- Mysterious Hong Kong exchange said it's converted into a DAO.
- Hong Kong police have made 20 arrests in connection with unlicenced crypto platform.
- Authorities form task force to watchdog virtual assets industry.
JPEX, the Hong Kong crypto exchange that’s become the target of a police investigation, has come up with a new idea for getting itself out of trouble — it is now a DAO.
In a blog post published yesterday, JPEX’S mysterious directors claimed 68% of users had voted in favour of a stakeholder dividend plan that will convert user funds into “DAO stakeholder dividends” that cannot be claimed for two years.
“Currently, our team is actively negotiating with third-party market makers and aiming to release funds promptly for the platform’s adjustment work,” the post said. “We also commit that, after the program’s implementation, all profits apart from the dividend portion will be used for repurchasing DAO dividends held by users.”
Little known outside of Hong Kong, JPEX appears to have become popular with retail traders in the city following a publicity campaign that plastered advertisements all over public transport.
Hong Kong authorities suspect JPEX was falsely operating without a licence. Police have received more than 2,400 complaints related to the platform and estimate losses at around HK$1.43 billion, or about $182 million.
Meanwhile police are trying to identify the leaders of the company.
The exchange’s post on Wednesday made no mention of the investigation, or the 20 arrests authorities have made of employees and influencers connected with the platform.
But the post did allude to “current challenges” and its solution.
“The platform will begin to operate as a DAO. All holders of dividends from DAO shareholders will be able to obtain voting rights in the future and participate in the platform’s decision-making in the form of referendums,” it said.
This is not the first time JPEX has talked about being a DAO or a collective where every member contributes. On its website, the company said it “transcends ‘traditional frameworks and hierarchies’.”
Dragnet for JPEX leaders
But however it defines itself means little to the authorities. Hong Kong’s secretary of security, Chris Tang, has vowed to hunt down the people running it even if they are overseas.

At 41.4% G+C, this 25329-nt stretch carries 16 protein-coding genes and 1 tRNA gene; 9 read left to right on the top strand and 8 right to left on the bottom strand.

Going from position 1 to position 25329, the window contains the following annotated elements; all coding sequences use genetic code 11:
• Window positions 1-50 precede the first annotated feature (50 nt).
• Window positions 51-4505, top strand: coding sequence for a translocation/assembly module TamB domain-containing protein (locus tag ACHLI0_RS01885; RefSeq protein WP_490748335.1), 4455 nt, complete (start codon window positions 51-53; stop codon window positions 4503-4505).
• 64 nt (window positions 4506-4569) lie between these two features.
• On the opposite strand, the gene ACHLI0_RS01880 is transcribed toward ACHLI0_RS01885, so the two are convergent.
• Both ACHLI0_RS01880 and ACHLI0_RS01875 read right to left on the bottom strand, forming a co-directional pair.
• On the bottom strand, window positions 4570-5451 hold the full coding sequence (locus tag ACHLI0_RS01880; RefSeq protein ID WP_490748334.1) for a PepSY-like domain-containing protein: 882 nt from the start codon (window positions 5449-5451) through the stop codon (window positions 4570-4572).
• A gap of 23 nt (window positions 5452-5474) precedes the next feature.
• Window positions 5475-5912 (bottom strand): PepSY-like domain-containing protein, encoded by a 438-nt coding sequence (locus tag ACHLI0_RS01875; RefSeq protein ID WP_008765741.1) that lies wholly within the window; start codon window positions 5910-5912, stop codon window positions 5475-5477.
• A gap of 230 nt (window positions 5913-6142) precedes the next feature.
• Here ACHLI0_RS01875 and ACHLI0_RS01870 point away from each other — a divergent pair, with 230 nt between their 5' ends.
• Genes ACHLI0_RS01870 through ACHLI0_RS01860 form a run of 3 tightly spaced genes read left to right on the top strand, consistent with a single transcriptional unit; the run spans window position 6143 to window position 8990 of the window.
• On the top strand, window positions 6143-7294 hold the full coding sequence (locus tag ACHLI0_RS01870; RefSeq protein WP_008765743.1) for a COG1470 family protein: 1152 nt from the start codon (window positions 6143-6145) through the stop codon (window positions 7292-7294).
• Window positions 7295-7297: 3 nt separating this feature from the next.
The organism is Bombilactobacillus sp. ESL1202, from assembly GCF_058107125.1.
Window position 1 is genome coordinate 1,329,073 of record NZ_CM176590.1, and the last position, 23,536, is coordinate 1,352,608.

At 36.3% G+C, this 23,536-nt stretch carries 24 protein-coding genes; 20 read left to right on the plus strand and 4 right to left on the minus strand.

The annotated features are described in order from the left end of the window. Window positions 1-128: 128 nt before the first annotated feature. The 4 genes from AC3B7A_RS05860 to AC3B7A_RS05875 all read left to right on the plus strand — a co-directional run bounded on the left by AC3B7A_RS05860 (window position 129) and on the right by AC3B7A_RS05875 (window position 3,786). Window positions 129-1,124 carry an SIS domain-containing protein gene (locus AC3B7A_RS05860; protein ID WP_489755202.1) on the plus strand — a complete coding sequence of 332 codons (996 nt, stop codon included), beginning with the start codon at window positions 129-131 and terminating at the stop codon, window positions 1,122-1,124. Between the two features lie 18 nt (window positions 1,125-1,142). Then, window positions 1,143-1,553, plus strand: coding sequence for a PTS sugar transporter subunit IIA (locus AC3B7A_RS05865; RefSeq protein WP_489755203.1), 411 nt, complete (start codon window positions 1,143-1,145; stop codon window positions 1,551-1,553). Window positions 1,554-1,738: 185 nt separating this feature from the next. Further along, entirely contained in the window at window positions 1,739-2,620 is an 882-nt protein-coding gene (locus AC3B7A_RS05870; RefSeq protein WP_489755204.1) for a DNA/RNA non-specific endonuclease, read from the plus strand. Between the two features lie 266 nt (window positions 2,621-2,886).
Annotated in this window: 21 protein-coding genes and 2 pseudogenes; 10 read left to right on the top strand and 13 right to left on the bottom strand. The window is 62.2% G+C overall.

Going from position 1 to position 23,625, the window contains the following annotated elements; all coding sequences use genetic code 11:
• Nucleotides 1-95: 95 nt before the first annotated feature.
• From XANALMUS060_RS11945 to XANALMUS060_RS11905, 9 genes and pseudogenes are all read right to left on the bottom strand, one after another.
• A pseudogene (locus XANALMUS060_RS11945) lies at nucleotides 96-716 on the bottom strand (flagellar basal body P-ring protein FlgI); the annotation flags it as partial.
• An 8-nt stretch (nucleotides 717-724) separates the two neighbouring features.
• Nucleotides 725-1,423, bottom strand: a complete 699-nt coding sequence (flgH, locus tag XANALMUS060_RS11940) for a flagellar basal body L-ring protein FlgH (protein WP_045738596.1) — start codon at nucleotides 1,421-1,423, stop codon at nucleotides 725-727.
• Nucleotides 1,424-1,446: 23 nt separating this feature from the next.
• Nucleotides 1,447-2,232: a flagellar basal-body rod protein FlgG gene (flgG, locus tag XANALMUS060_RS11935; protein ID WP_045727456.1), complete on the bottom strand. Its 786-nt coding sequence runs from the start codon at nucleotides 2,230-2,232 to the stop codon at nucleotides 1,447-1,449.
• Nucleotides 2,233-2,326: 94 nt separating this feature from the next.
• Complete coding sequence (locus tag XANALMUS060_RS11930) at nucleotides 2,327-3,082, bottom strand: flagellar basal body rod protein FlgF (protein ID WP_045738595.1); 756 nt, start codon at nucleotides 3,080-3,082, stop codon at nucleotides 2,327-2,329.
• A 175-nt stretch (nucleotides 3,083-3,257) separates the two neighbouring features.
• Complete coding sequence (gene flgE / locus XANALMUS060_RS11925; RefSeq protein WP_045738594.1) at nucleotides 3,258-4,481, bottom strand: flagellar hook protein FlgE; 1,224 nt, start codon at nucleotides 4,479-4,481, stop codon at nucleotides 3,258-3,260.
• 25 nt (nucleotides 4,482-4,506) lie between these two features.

However, little is known about the platform, the extent of its popularity, or even who owns it. Police said four arrests last week, two in Hong Kong and two in Macau, were of people “relatively close to the core” of operations.
They said one was discovered trying to dispose of documents with a shredder and a bathtub full of bleach.
At the same time, crypto exchanges in Hong Kong will be getting scrutinised more closely by authorities.
The Hong Kong Police Force and the Securities and Future Commission have formed a task force to share information and investigate suspicious virtual asset platforms operating in the city, the SFC said in a statement released Wednesday.
JPEX represents one of the first major tests for Hong Kong as it transitions to a new regulatory regime for crypto exchanges. The case has made front page news in the city and Chief Executive John Lee has called for greater education for the public using these platforms.
The Securities and Futures Commission walked back its stance on publishing lists of those who had applied for licences on September 25 following pressure to be more transparent.
It also said it will create a list of platforms that have been shut down and a public awareness campaign on the risks of cryptocurrency investing.
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